"Girls like me weren't built to be educated. We were made to have
children! That's my ambition! To be a walking, talking baby factory...."
The 1960 movie "Where the Boys Are" is like a catalog of outdated
social roles -- the 1950s, frozen and preserved. "Two years ago I showed
it in a college class to underscore how social rules have changed," one
teacher recently posted online at IMDB.com, adding that "it was all
before the Pill appeared."
But despite the movie's hopeful Connie Francis tune, it's surprisingly
Like the scene where Merritt, played by 22-year-old actress Dolores Hart,
Merritt: "Dr. Kinsey says --"
Dowdy Teacher: "We are not discussing Dr. Kinsey. We are
Merritt: "What could be more interpersonal than 'back seat bingo'?"
Dowdy Teacher: "Just what do you consider suitable subject matters
discussion in this course?"
Merritt: "We're supposed to be intelligent, so why don't we get
down to the giant
jackpot issue? Like should a girl or should she not under any
circumstances 'play house' before marriage?"
Dowdy Teacher: "I'd be afraid to ask your opinion on such a
Merritt: "Don't be afraid. My opinion is yes!"
Dowdy Teacher: "Miss Andrews? Report to the Dean....."
Ah, but Merritt Andrews is no push-over, as her Spring Break date finds
She suddenly interrupts their making out to announce...
Merrit: "We're getting a little chummy aren't we? A cigarette
George Hamilton: "I thought we were hitting it off pretty good."
Merrit: "Too good. That's why I'd like a cigarette...."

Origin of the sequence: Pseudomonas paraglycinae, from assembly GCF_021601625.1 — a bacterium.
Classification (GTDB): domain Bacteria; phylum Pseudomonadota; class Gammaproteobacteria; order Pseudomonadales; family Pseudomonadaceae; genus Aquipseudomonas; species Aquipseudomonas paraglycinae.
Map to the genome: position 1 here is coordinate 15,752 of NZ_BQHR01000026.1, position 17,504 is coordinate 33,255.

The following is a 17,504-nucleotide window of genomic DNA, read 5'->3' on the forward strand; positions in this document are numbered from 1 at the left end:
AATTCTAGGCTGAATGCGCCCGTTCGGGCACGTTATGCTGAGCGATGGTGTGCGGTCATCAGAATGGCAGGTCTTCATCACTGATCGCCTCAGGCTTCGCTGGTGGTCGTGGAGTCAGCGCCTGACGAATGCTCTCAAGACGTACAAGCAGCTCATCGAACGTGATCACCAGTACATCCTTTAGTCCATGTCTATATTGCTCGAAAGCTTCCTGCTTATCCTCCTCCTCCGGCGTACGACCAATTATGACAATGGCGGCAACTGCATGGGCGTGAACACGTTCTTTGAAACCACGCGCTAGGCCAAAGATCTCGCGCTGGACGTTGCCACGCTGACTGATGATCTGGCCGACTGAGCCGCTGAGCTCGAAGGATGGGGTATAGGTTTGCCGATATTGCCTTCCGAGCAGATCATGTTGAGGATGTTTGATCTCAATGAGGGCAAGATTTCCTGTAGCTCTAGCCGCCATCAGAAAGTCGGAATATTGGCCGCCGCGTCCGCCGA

And the movie veers instantly into another sociological discussion.
George: "It's not hard to see you were a frosh queen."
Merrit: "Thank you. Is that a compliment?"
George: "Yes, it was meant that way. Why, are you insulted?"
Merrit: "A little, yes. No girl enjoys being considered
promiscuous, even those
who might be."
George: "Now that's a pretty old-fangled notion, Merritt. Sex is
no longer a
matter of morals. That idea went out with the racoon coat. Sex is part
of personal relations."
22-year-old actress Dolores Hart, who had already done two movies with
made just four more over the next three years. In 1963, "after
completing a promotional
Come Fly with Me...she had her limousine drop her off at The Abbey
of Regina Laudis."
And she became a nun.
40 years later reporter Mark Lembeck, who'd been trying to interview her
years to ask her why,
suddenly received a startling
"Hello, Mark Lambeck, this is Mother Dolores," began the hesitant,
message on my voice mail. "I'm so glad to be in touch with you again
after so many years."
My reaction was immediate: I burst out crying.
It's one of the movie industry's most surprising stories.
"Along with Hollywood she left
behind a broken engagement to Don Robinson, a Los Angeles businessman
who broke down and cried when she told him of her decision. Never
married, he has kept in touch with her to this day..."
As I turned off "Where the Boys Are," my TV reception returned me to 2004,
I heard Dr. Phil saying...
"You slept with this guy in a hotel room that your husband paid for?"